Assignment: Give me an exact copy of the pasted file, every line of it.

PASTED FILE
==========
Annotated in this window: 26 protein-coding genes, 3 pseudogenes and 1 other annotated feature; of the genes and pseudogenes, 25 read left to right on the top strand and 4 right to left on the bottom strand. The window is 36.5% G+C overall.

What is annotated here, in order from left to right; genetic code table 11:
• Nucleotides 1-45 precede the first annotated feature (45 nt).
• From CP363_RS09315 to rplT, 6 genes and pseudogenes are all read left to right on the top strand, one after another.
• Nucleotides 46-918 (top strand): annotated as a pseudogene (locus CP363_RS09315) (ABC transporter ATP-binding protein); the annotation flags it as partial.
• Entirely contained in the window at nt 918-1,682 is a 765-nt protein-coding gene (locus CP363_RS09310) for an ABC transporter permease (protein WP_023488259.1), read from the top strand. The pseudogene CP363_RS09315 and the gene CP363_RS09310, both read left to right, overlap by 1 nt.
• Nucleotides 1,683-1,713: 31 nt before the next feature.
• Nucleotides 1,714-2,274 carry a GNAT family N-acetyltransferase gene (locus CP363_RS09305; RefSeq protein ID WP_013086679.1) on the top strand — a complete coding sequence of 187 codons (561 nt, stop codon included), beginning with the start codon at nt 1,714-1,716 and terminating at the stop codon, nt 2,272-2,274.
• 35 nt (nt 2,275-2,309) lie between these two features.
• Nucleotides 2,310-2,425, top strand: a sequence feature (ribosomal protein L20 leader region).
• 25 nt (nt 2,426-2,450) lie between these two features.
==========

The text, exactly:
Annotated in this window: 26 protein-coding genes, 3 pseudogenes and 1 other annotated feature; of the genes and pseudogenes, 25 read left to right on the top strand and 4 right to left on the bottom strand. The window is 36.5% G+C overall.

What is annotated here, in order from left to right; genetic code table 11:
• Nucleotides 1-45 precede the first annotated feature (45 nt).
• From CP363_RS09315 to rplT, 6 genes and pseudogenes are all read left to right on the top strand, one after another.
• Nucleotides 46-918 (top strand): annotated as a pseudogene (locus CP363_RS09315) (ABC transporter ATP-binding protein); the annotation flags it as partial.
• Entirely contained in the window at nt 918-1,682 is a 765-nt protein-coding gene (locus CP363_RS09310) for an ABC transporter permease (protein WP_023488259.1), read from the top strand. The pseudogene CP363_RS09315 and the gene CP363_RS09310, both read left to right, overlap by 1 nt.
• Nucleotides 1,683-1,713: 31 nt before the next feature.
• Nucleotides 1,714-2,274 carry a GNAT family N-acetyltransferase gene (locus CP363_RS09305; RefSeq protein ID WP_013086679.1) on the top strand — a complete coding sequence of 187 codons (561 nt, stop codon included), beginning with the start codon at nt 1,714-1,716 and terminating at the stop codon, nt 2,272-2,274.
• 35 nt (nt 2,275-2,309) lie between these two features.
• Nucleotides 2,310-2,425, top strand: a sequence feature (ribosomal protein L20 leader region).
• 25 nt (nt 2,426-2,450) lie between these two features.